I took this picture in Muisne, one of the most beautiful towns in Ecuador, my home country. Muisne is in the Province of Esmeraldas, in the northwest of the country and is, I feel, home to our best soccer players, the best “marimba” music, the best dancers and the best seafood. For all of its promise, however, the region is challenged by poverty and is exposed to natural hazards, vulnerabilities that hold back social and economic growth. This vulnerability was evident in April 2016 when a magnitude 7.8 earthquake hit this province as well as five others. … Read more

Peace: An opportunity for the environment in Colombia

30 Jun 2016 by Arnaud Peral, Resident Representative a.i., UNDP Colombia

Peace will usher in an opportunity to showcase the environmental potential of the Colombian regions in addition to generating dynamic economic and social development. Photo: UNDP
Today more than ever we need to pursue an optimistic approach in the firm conviction that we will be better off with peace than with war: and this outlook applies to all areas across the board – social, economic and environmental. The armed conflict has left an immense ecological footprint and has limited the extent to which Colombia can achieve development through biodiversity. There are many examples of the conflict's direct impact on goods and services that derive from nature: the planting of landmines (Colombia evidences the second largest number of victims after Afghanistan); violent incidents in protected areas; deforestation caused by the expansion of illicit crops; the growth of illegal mining, deforestation and soil degradation, among others. … Read more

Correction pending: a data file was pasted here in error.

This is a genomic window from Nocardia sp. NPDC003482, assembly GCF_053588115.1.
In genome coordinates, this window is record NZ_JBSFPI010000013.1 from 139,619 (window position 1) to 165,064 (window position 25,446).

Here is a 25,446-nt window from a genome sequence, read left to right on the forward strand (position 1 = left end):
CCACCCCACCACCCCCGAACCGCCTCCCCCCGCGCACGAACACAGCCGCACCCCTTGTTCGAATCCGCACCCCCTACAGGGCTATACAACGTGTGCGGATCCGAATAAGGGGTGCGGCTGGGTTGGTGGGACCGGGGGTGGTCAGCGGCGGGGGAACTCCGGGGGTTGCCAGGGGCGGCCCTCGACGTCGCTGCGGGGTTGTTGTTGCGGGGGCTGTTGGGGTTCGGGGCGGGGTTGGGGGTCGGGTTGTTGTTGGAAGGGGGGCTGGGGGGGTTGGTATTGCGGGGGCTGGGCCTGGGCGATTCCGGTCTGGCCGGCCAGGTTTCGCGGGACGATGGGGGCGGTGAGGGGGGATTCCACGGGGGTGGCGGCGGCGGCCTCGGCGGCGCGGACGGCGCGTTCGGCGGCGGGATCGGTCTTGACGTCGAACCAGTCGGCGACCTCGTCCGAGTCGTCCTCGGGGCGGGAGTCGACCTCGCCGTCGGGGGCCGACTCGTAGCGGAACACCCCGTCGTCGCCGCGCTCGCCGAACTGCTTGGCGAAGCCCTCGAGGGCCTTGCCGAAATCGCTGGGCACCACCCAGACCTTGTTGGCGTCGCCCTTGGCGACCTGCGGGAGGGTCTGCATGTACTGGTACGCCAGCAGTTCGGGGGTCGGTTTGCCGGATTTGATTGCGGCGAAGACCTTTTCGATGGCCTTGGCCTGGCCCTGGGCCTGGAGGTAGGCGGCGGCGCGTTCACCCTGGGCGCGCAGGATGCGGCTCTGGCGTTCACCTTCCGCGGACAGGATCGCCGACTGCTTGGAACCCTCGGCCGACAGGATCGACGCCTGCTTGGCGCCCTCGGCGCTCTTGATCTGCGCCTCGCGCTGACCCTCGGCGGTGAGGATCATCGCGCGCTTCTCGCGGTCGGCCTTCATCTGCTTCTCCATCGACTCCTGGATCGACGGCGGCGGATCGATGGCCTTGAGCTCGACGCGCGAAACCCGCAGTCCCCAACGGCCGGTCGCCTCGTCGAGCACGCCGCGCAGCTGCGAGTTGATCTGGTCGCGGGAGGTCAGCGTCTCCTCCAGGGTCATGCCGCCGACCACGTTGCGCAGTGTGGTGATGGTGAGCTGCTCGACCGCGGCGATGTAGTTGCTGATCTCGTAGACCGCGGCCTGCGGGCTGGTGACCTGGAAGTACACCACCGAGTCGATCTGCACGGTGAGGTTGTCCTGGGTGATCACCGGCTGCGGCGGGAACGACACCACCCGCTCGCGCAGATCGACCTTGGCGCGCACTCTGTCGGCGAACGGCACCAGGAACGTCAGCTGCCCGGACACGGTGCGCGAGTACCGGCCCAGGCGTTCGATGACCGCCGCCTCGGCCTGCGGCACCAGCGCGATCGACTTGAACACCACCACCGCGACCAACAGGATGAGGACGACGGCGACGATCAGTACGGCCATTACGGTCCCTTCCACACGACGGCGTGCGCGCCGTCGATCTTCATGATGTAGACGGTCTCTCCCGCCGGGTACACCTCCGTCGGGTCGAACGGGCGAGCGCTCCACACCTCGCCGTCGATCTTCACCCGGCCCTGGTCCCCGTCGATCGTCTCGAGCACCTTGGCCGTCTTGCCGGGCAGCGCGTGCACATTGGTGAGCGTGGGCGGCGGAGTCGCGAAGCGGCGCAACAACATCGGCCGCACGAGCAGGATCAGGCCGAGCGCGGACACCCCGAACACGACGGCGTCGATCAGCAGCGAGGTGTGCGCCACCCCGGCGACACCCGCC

Cyclone Roanu is a reminder: We must focus on preventing crises, even as we respond to them

24 May 2016 by Khurshid Alam, Assistant Country Director, UNDP Bangladesh

As leaders gather for the World Humanitarian Summit, Cyclone Roanu has displaced half a million people in Bangladesh. Photo: UNDP Bangladesh
As the World Humanitarian Summit unfolds and leaders discuss the humanitarian impact of rising crises and disasters, half a million people are currently displaced in Bangladesh. Cyclone Roanu pummeled the Bangladesh coastline on 21 May with 55mph winds and floodwaters several feet high. Making landfall in the country’s southeast, the cyclone brought devastation to areas unaffected by cyclones for the past 25 years. Where there used to be crops there is now salt water – the sea surrounding even the cyclone shelter. … Read more

The Angry Birds wish you a Happy Earth Day

22 Apr 2016 by Red, UN Honorary Ambassador for Green on the International Day of Happiness

Red eating under a tree
Happy Earth Day to my feathered and non-feathered friends! I’m writing to you from Hong Kong. I’m here as part of my tour around the world tour as the United Nations Honorary Ambassador for Green. I’m talking with people about how important it is to take action on climate change. After all, by taking small actions like using public transportation or turning off your lights, we can all make a difference. And today is a big day! It’s Earth Day and the signing ceremony of the Paris Agreement. … Read more